Monday, July 30, 2012

Finland: A Tale of Cans and Bears

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It seems that the trend this Summer has been for West Toast writers to travel to Europe.  And why not?  We certainly wouldn't have the amazing beer, wine, and spirits we all love on the west coast if it weren't for innovation in Europe.  But while some have enjoyed the phenomenal wines of France, a Czech Pilsner in the alps, or a English brown ale in a tavern older than the US, I took a slightly different route.  I traveled to Finland; a country whose spirits are so bad that they are easier to joke about than drink.

I suppose the first question to answer would be why I decided to visit Finland in the first place.  When I was in college, I studied abroad in a completely unrelated nation and met a good friend who happened to be from Finland.  He came out here a few years ago for my sister's wedding and I wasn't able to reciprocate until now.  With years of research and waiting piling up, I was finally able to both afford the trip and take the time off.

Beyond being the home of indestructable Nokia phones and Santa Claus, Finland largely stays off of most people's radars. That's not entirely fair, though.  Helsinki (Finland's capital) is renown for its current fashion trend of wearing transparent white shirts.

Now that you know everything there is to know about Finland, let's get to drinking.  As hinted at before, Finland isn't exactly known for its own beverages.  In fact, it pretty much only has one; koskenkorva, which was described to me as "vodka made with the leftover crap from the first stage of distilling regular vodka."  With the bar set so high, let's see how their regional offerings hold up to my sophisticated palate.  

Karhu III
The first thing you'll notice about Karhu is that there's a bear on the can, which is important because this is also your first foray into the Finnish language.  Literally meaning "bear," my initial assumption was that this is a beer so ferocious that my insides would be sprawled across the ground much like a reindeer's after a run-in with the bear on the label.  My second assumption is that it is made with chopped up bits of real bear.

That, however, isn't the case.  You see, in Finland, the government ranks beer on a 1-5 scale.  The III after Karhu indicates that it is a third-tier beer, meaning it cannot supersede an alcohol percentage beyond 4.6%.  3 is the highest rating that can be sold at a typical grocery store and anything beyond that can only be purchased at a government-ran liquor store.  Likewise, 1 is non-alcoholic, 2 is "the piss we sell to Sweden" AKA Utah beer, 4 is 5.6% abv, and 5 is 8% abv.  So how's it taste?  Pretty much exactly what you'd expect from a 4.6% abv pale lager.  Not big on flavor, but it's light enough to actually be somewhat refreshing.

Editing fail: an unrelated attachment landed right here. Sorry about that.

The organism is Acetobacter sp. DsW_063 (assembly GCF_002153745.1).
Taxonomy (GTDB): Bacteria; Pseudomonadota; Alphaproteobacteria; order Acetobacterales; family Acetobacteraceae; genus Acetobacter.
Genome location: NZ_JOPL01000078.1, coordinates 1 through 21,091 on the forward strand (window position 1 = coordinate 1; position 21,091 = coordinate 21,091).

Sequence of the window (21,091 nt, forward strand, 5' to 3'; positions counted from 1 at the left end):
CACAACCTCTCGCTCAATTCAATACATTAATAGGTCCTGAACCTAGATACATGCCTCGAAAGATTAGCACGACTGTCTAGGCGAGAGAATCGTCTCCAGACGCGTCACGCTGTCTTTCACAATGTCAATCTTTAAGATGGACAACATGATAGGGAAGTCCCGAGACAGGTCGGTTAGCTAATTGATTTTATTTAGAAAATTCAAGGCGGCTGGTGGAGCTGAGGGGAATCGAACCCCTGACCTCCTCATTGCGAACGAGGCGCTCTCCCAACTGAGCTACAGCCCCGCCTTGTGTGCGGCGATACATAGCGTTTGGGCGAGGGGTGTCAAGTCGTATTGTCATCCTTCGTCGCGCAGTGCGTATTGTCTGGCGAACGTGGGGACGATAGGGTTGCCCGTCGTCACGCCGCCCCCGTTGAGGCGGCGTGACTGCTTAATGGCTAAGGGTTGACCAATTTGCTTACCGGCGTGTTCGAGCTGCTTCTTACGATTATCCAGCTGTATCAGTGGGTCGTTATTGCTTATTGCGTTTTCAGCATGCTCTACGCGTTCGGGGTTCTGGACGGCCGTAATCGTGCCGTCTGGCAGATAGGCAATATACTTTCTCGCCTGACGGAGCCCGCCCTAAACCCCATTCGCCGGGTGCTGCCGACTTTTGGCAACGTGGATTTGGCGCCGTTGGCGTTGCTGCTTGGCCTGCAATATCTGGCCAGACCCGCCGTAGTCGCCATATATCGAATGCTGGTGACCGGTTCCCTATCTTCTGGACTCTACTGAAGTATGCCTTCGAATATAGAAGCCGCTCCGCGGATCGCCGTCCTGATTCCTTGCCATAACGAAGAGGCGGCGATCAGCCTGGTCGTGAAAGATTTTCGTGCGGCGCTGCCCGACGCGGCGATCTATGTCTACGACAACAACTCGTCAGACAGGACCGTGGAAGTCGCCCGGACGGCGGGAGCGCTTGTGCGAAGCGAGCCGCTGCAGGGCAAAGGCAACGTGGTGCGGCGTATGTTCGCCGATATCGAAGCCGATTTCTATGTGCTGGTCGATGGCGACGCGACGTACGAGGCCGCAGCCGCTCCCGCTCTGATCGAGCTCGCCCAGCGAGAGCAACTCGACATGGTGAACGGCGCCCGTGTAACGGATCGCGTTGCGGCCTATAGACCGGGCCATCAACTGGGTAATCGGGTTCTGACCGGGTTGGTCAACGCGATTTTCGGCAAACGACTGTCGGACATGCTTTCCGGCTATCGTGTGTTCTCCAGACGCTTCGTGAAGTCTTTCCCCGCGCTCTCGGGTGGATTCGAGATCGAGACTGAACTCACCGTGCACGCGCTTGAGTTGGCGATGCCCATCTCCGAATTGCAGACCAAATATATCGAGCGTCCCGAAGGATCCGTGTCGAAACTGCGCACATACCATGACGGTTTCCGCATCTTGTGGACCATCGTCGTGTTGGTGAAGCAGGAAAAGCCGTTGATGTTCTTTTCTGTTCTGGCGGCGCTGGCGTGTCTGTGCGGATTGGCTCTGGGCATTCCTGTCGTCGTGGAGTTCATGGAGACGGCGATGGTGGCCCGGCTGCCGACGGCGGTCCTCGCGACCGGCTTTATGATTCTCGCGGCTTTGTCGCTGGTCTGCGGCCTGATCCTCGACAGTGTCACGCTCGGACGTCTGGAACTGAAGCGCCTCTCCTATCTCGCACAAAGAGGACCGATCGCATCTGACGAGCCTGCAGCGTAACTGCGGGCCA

Karjala (pronounced ka-rill-ee-ya) is my favorite of the group.  While pretty much identical to Karhu in every way, there's a novelty to this brew that adds a little extra panache with each watery swig.  Not just a brand, Karjala is also a long-disputed region currently divided among Russia and Finland.  In the 1960s, the Karjala beer brand was about to go under until the Soviet Union ambassador to Finland publicly stated his distaste for the beer's label.  Because Finns are awesome, that acted as the best advertising ever and revived the brand.  It is said that if one drinks enough of it, you'll want to invade Russia and liberate the remainder of Karjala.  Did I ever invade Russia?  No, but many cans of Karjala were had over sausage and moose meat.

Gin Long Drink
Finland's version of alco-pop is a bit different than ours.  Instead of malt beverages, the popular strategy is to can pre-mixed gin and soda concoctions.  Of the ones I had, the generic Gin Long Drink was by far the most popular (especially with the ladies).  Think of it as a Fresca pre-mixed with very mild, non-sprucy gin. While I don't think I could ever have more than two of these at a time, they're pretty tasty on a hot day.

Salmiakki kokenkorva
You already know what koskenkorva is, so you're probably wondering how this magnificent liquid could get even better.  The answer is it can actually get worse.  One of the most popular candies in Finland is salmiakki, which is is essentially salted black licorice.  Clearly these two substances are a match made in heaven.  Exactly as it sounds, salmiakki koskenkorva is koskenkorva infused with salted black licorice. Think of the taste as Jagermeister, but slightly lighter and then shot with a salt-rimmed glass.  Even the locals hate this stuff, so I'm not entirely sure why it exists.

While the majority of this post was written in jest, Finland is a beautiful country with gorgeous scenery, incredibly nice people, and awesome Summer night life with 22 hours of daylight.  The beer and spirits aren't exactly great, but the company and surroundings more than make up for that.  I'd like to thank my good friend Matti for hosting me during my stay and to everybody else who made the trip a great success.  When you all visit Portland, be prepare to put your drinking pants on because you're in for a treat.

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